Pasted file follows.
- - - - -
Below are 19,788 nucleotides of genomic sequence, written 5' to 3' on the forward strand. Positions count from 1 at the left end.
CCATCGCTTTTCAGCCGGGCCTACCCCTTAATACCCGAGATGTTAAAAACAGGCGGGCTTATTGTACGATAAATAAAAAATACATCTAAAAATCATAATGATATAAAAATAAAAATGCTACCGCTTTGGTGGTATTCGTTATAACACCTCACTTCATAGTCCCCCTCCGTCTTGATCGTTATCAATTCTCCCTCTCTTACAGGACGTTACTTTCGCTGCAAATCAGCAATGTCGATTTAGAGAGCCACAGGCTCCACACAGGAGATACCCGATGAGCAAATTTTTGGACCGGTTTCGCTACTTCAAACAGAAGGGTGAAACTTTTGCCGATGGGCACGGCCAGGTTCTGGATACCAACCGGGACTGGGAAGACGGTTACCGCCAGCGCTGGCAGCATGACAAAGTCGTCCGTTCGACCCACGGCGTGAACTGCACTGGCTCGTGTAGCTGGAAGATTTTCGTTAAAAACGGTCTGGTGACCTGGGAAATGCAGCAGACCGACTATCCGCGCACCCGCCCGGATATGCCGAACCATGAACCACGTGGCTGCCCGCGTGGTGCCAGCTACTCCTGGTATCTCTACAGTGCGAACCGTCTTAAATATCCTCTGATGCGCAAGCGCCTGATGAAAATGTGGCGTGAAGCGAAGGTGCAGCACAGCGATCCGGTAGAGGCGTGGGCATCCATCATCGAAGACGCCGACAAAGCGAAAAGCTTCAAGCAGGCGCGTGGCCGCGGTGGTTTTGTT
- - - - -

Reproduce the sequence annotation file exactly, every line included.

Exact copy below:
Below are 19,788 nucleotides of genomic sequence, written 5' to 3' on the forward strand. Positions count from 1 at the left end.
CCATCGCTTTTCAGCCGGGCCTACCCCTTAATACCCGAGATGTTAAAAACAGGCGGGCTTATTGTACGATAAATAAAAAATACATCTAAAAATCATAATGATATAAAAATAAAAATGCTACCGCTTTGGTGGTATTCGTTATAACACCTCACTTCATAGTCCCCCTCCGTCTTGATCGTTATCAATTCTCCCTCTCTTACAGGACGTTACTTTCGCTGCAAATCAGCAATGTCGATTTAGAGAGCCACAGGCTCCACACAGGAGATACCCGATGAGCAAATTTTTGGACCGGTTTCGCTACTTCAAACAGAAGGGTGAAACTTTTGCCGATGGGCACGGCCAGGTTCTGGATACCAACCGGGACTGGGAAGACGGTTACCGCCAGCGCTGGCAGCATGACAAAGTCGTCCGTTCGACCCACGGCGTGAACTGCACTGGCTCGTGTAGCTGGAAGATTTTCGTTAAAAACGGTCTGGTGACCTGGGAAATGCAGCAGACCGACTATCCGCGCACCCGCCCGGATATGCCGAACCATGAACCACGTGGCTGCCCGCGTGGTGCCAGCTACTCCTGGTATCTCTACAGTGCGAACCGTCTTAAATATCCTCTGATGCGCAAGCGCCTGATGAAAATGTGGCGTGAAGCGAAGGTGCAGCACAGCGATCCGGTAGAGGCGTGGGCATCCATCATCGAAGACGCCGACAAAGCGAAAAGCTTCAAGCAGGCGCGTGGCCGCGGTGGTTTTGTT